Greetings! Welcome to my purposely-plain home page. I don't do complicated web pages as they take too much time, both mine and yours. I also don't like spam and the spammers seem to be harvesting email addresses from web sites, so my email address is not posted here. I have instead provided a form that you can use to contact me.
I am an electrical engineer by training, but have worked in the software engineering and networking fields for most of my career. I have also been involved with Linux and the Internet for a while. Most days, all of those are still fun.
In 1994, Tom Cole, Scott Patten, and I started Wasatch Communications Group. WCG was one of the first three commercial ISP's operating in Salt Lake City. Our systems were based on Linux from the very beginning, starting with a Slackware distribution that featured kernel 1.0.8. We continued to use Linux in various roles as it and WCG matured.
Subsequent to the sale of WCG to Aros Net in February of 2000, I decided to return to the software engineering field. Shortly thereafter I moved to New Hampshire to take a full-time job with Codem Systems. Codem develops communications multiplexers, modems, antenna controllers, and cellular telephone products. Codem also provides custom engineering and support services for commercial and government customers.
I currently have interests in computer networking, hardware interfaces, and embedded operating systems. If you are looking for a software engineer with skills in these areas, please feel free to take a look at my resume, although I am not currently looking for a new position.
This is the Linux driver for the Proxim Symphony and Rangelan wireless network cards. I didn't write it, but I used to use the Symphony card and put a mirror here because the real site seems to be unreachable a lot of the time. Get the latest version.
During the time we were setting up Wasatch Communications, the need arose for a UPS monitoring program that could pass UPS information to other machines on the network. This would allow running multiple computers off one UPS. I could not find such a program, so I wrote one.
The current version has been tested on Intel and Alpha versions of Linux 1.2.13 and 2.0.33 through 2.4.18. You can view the man page and you can get the source code as a gzipped tar file This software is released under the GPL.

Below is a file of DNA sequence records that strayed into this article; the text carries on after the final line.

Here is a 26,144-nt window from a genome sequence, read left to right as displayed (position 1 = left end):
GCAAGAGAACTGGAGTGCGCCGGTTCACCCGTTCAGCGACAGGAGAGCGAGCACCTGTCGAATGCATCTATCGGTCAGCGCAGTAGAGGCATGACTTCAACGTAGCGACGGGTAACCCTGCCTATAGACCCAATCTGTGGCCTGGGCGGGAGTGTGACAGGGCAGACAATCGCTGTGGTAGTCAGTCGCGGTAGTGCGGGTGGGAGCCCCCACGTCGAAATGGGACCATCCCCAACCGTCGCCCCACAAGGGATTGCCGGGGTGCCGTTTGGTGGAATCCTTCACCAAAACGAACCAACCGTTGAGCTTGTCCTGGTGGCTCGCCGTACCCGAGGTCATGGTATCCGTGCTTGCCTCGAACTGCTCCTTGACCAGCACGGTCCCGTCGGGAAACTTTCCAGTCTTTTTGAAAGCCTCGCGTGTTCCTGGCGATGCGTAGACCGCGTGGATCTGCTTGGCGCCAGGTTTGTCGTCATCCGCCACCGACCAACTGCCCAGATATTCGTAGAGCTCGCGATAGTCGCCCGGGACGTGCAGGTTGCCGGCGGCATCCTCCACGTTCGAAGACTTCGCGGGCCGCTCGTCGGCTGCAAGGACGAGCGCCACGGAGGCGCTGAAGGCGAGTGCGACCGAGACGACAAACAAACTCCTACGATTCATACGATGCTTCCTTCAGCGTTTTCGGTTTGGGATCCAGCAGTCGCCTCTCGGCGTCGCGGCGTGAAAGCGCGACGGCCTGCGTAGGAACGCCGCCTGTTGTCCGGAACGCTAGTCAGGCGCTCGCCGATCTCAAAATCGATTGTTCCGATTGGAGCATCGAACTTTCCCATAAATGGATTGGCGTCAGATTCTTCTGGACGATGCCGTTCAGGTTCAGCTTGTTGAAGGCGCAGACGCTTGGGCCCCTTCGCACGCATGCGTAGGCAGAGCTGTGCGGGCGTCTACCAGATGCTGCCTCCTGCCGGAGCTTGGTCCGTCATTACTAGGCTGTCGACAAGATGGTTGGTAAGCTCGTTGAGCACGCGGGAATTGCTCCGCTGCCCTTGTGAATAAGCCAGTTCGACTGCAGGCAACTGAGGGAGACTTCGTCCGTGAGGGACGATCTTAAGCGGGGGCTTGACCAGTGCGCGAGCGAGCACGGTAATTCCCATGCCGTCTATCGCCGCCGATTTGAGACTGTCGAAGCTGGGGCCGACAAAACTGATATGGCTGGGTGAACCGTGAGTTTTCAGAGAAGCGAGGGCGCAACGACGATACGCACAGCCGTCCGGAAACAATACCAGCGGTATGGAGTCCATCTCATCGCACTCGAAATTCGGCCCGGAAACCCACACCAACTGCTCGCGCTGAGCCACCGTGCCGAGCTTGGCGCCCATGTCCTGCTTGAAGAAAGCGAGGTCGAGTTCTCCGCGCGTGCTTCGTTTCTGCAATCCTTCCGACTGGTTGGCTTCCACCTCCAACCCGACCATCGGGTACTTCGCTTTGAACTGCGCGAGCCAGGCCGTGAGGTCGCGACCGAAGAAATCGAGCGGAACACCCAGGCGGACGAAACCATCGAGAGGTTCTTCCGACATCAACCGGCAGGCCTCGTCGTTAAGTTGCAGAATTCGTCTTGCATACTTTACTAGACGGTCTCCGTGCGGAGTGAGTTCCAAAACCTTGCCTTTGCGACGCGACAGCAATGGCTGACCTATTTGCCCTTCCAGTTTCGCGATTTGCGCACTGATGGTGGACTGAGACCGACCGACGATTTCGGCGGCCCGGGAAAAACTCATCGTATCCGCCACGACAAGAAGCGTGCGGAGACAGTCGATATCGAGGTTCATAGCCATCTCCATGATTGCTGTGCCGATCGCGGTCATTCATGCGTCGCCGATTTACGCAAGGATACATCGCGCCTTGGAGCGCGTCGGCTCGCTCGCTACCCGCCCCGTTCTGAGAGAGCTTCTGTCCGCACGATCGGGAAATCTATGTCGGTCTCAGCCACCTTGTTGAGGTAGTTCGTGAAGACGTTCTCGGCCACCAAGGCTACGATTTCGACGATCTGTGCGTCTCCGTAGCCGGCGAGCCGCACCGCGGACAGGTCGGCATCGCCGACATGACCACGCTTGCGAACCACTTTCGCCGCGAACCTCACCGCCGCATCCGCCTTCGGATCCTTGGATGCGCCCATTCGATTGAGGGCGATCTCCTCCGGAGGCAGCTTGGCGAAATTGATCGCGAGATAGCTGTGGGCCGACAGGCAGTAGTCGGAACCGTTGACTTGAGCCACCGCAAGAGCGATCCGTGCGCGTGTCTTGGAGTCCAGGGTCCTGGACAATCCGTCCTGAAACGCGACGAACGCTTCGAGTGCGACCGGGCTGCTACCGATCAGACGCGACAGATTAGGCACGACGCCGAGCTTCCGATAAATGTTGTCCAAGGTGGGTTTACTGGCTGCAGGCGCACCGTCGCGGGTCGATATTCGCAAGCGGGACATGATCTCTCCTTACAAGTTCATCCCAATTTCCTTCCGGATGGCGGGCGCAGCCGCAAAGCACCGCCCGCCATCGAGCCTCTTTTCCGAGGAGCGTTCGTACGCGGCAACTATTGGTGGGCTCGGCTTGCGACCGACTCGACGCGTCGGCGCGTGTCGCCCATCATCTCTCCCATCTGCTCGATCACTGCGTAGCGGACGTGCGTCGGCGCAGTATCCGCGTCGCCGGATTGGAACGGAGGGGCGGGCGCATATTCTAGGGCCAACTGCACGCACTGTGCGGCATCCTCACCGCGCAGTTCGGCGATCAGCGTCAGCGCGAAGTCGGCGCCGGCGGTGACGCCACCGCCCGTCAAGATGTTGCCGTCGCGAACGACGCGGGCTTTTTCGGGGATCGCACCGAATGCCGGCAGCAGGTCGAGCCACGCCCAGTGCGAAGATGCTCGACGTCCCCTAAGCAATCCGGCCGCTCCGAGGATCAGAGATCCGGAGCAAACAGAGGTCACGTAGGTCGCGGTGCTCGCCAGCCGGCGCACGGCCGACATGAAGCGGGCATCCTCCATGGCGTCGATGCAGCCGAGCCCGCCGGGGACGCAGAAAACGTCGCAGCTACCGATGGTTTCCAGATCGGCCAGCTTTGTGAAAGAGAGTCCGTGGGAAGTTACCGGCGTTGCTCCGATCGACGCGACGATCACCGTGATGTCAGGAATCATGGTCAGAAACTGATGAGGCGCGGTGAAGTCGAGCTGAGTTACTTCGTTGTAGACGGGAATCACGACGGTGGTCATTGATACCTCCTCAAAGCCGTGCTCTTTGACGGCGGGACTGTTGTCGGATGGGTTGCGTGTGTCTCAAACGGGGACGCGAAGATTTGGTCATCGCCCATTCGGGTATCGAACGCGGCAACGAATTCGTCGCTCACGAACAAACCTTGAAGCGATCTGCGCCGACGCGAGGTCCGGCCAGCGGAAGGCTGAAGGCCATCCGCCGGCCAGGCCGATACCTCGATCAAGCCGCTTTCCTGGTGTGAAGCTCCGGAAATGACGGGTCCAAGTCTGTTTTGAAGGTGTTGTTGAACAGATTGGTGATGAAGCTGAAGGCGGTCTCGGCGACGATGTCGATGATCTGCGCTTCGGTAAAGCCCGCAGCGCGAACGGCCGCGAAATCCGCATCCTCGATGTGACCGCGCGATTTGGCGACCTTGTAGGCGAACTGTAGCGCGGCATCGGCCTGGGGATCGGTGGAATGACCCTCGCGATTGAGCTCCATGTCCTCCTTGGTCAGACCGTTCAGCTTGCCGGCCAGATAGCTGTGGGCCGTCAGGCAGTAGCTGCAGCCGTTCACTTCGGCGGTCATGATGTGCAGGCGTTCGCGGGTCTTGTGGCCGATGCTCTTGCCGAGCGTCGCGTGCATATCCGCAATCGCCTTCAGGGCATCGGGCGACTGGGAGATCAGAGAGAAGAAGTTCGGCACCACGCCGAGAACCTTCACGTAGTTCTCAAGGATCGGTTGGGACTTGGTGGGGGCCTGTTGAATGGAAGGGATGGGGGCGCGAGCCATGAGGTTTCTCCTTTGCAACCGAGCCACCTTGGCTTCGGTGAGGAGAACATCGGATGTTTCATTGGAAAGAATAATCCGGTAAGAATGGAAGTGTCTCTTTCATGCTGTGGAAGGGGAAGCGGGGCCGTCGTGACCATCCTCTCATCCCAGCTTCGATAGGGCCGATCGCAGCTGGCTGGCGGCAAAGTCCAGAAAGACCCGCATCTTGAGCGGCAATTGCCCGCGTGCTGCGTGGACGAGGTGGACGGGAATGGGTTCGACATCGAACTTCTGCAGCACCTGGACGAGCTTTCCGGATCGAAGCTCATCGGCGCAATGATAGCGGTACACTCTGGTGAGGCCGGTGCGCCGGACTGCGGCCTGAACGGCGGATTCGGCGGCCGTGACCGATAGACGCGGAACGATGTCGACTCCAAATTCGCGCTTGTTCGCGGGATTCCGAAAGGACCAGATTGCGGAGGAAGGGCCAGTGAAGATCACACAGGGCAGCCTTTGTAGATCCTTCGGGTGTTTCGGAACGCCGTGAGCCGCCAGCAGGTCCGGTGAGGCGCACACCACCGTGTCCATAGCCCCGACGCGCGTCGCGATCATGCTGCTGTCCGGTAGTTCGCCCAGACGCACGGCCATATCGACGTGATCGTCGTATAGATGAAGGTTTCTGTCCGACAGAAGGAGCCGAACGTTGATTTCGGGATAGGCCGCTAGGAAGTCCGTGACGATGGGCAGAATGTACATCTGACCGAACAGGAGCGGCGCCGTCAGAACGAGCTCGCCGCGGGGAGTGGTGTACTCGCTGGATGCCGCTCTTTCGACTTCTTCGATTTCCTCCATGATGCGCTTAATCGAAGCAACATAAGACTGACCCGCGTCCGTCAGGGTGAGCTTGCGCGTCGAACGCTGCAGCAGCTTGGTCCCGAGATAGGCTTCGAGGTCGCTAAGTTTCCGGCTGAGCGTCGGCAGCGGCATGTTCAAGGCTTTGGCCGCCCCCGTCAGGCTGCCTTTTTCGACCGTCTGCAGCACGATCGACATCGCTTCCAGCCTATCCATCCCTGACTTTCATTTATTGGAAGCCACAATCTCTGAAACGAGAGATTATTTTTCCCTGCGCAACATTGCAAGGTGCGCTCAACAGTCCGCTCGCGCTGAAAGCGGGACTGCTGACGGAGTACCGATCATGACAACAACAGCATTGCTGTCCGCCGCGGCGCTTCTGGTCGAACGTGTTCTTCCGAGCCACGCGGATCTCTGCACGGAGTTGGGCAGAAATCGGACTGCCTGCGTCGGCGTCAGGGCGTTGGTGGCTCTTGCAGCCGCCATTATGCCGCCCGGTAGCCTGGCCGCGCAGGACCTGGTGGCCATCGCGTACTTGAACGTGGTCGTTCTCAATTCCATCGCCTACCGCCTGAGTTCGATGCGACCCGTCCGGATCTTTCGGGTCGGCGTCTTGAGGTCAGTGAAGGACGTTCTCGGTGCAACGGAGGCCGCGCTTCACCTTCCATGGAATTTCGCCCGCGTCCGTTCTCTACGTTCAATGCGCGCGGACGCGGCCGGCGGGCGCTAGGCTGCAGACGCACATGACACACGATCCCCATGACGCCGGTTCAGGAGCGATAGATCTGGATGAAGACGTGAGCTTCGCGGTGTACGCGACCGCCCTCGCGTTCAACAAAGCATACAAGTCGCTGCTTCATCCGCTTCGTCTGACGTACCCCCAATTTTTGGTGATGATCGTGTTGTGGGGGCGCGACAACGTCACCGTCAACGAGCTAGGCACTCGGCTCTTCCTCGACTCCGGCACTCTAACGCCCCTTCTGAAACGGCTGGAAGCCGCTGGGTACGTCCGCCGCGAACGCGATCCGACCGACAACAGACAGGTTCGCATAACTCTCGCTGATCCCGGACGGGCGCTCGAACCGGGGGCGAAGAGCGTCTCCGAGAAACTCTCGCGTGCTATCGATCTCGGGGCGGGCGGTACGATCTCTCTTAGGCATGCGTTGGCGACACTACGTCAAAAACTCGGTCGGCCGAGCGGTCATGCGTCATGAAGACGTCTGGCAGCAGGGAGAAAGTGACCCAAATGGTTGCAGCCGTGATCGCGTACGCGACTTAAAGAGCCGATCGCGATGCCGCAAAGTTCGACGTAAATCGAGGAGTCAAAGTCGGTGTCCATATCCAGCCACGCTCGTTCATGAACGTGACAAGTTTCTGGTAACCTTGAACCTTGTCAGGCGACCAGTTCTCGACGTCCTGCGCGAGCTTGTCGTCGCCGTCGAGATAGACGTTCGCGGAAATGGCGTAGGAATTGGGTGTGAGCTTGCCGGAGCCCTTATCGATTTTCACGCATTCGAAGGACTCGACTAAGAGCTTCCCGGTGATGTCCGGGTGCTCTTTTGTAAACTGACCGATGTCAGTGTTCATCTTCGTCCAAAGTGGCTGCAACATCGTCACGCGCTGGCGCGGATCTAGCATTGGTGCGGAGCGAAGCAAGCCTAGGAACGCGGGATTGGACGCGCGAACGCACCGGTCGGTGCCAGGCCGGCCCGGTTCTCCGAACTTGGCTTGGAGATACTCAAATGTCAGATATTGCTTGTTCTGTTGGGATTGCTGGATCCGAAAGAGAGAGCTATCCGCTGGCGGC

Back in late 1992, I wrote a shareware print utility for Windows 3.1 called LinePrint. It printed text files with configurable headers, margins and fonts. LinePrint was pretty handy for printing batches of program listings and such. It went through a couple of versions and then I sort of forgot about it, since it wasn't making me rich and all.
Then, in mid 2001, I had a need to print text files from a Python script. I didn't want to mess around with the full Windows printing scheme just to print some text files (not to mention that all of that work would be Windows-specific). But I wanted something better than the "print" command. Something that would let the user select a printer from a nice dialog. So, I resurrected LinePrint and updated it with a couple of new features. It is now a Win32 app, and is released under BSDL. The zip file has both a ready to run binary and the source.
Another Python-related gadget I made is my multi-column listbox widget. It is pretty basic, but I find it useful, and it does not require any extra libraries beyond Tkinter. I did go to some trouble to make sure that it handles keyboard input in a reasonable way. This seems to be a weakness of the other multicolumn listboxes I've looked at.
MultiListbox is supplied as gzipped Python source. It has been tested with Python 1.5.2 on Windows 98, Windows NT4, and Linux, and with Python 2.1 on Linux and Cygwin running on Windows NT4. MultiListbox is licensed under the BSDL. Instructions for use are included in the source.